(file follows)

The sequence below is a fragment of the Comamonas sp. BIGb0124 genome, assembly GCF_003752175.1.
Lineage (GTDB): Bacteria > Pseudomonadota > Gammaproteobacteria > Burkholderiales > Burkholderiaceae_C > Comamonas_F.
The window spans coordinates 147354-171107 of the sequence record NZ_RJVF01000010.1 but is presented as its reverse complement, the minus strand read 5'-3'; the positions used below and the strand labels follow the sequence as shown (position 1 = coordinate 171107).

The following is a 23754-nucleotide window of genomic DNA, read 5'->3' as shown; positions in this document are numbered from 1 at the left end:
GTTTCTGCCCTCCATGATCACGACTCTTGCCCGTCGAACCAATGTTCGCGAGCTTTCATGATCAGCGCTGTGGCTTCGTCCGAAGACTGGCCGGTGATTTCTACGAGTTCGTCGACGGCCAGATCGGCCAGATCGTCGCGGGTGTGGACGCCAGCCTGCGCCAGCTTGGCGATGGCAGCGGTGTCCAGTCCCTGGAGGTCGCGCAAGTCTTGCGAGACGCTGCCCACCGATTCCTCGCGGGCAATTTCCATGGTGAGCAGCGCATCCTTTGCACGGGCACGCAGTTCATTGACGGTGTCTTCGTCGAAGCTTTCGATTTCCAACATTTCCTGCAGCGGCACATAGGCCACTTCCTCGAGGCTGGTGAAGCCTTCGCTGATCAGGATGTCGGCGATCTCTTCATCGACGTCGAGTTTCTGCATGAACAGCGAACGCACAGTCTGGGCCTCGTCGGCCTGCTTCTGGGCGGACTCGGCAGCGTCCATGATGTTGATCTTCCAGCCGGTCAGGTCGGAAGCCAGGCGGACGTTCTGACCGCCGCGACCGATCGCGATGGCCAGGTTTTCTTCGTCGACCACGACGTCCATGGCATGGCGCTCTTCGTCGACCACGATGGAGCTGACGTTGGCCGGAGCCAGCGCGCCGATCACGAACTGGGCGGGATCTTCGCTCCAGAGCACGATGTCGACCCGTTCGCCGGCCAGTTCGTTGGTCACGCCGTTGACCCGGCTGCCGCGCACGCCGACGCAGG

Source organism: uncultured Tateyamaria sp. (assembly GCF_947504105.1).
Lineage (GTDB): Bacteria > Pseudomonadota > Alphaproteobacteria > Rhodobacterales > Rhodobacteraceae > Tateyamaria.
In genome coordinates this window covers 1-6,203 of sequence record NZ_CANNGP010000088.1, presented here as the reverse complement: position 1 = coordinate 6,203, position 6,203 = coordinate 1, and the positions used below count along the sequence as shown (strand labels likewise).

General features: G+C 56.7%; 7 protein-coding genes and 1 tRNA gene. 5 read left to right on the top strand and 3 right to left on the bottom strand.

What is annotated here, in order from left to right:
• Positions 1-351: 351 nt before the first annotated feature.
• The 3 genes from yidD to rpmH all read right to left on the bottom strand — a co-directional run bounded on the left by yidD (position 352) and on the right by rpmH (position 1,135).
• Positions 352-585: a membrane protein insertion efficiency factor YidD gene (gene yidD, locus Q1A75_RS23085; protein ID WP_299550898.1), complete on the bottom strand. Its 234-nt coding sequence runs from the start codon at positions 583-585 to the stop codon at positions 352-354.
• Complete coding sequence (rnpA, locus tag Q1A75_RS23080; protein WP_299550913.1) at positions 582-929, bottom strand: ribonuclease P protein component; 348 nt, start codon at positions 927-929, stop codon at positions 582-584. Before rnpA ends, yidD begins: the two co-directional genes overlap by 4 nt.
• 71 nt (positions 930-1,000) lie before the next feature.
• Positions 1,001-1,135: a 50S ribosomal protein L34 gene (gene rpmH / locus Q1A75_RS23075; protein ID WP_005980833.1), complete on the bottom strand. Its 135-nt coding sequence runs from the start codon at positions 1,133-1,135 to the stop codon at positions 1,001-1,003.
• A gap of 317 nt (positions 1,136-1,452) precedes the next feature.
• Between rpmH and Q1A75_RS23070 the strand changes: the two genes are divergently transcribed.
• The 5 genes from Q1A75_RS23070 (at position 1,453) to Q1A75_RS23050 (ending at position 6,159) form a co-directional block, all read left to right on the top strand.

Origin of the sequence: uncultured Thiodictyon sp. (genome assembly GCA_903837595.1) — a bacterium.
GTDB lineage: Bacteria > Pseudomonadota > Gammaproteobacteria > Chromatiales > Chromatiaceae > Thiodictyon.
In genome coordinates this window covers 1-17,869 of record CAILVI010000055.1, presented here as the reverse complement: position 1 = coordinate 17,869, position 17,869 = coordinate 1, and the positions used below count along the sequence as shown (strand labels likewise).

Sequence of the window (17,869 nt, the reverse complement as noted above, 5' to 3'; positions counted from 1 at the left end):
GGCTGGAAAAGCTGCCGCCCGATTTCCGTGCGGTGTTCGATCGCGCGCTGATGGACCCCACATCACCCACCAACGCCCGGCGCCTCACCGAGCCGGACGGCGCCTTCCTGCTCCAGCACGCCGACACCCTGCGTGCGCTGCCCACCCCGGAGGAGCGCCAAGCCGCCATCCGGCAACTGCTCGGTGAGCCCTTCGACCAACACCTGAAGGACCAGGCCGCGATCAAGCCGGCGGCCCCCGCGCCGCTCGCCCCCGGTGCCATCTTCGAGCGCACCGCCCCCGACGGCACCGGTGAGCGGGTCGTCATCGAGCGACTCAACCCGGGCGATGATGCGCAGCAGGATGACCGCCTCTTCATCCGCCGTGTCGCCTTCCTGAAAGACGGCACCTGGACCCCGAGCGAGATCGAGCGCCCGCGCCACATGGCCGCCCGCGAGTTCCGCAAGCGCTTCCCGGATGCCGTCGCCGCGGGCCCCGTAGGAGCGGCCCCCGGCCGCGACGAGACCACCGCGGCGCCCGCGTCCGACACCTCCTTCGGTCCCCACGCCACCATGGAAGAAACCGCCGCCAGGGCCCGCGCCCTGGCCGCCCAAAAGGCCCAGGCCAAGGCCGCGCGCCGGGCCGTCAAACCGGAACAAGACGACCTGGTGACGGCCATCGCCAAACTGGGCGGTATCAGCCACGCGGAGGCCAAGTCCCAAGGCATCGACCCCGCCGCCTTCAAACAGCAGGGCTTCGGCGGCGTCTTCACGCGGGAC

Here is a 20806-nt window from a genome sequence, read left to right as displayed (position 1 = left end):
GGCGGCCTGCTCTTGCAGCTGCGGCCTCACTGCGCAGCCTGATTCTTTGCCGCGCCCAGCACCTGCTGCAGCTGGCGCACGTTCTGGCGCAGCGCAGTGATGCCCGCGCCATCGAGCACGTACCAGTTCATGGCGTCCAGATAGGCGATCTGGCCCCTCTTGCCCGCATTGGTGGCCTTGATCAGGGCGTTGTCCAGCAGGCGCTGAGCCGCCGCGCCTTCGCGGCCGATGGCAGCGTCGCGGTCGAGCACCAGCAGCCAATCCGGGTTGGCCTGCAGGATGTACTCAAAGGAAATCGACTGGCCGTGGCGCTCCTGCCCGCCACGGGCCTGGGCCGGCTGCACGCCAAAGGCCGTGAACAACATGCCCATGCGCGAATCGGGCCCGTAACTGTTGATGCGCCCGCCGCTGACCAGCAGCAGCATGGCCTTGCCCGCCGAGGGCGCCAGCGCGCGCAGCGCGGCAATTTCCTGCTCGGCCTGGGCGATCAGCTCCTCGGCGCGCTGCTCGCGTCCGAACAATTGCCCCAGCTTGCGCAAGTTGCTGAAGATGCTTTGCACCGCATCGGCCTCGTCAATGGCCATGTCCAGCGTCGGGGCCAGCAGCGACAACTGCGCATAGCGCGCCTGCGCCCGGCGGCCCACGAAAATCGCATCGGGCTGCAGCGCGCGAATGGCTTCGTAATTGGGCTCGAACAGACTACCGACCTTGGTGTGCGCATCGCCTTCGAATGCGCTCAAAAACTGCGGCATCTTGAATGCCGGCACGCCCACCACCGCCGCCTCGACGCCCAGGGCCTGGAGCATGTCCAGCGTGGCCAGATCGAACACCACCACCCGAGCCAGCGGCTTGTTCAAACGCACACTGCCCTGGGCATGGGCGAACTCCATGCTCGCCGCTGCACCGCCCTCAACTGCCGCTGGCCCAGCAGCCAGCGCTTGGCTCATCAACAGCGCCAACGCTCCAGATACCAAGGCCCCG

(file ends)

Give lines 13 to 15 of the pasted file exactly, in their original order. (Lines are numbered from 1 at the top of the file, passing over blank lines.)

• Positions 352-585: a membrane protein insertion efficiency factor YidD gene (gene yidD, locus Q1A75_RS23085; protein ID WP_299550898.1), complete on the bottom strand. Its 234-nt coding sequence runs from the start codon at positions 583-585 to the stop codon at positions 352-354.
• Complete coding sequence (rnpA, locus tag Q1A75_RS23080; protein WP_299550913.1) at positions 582-929, bottom strand: ribonuclease P protein component; 348 nt, start codon at positions 927-929, stop codon at positions 582-584. Before rnpA ends, yidD begins: the two co-directional genes overlap by 4 nt.
• 71 nt (positions 930-1,000) lie before the next feature.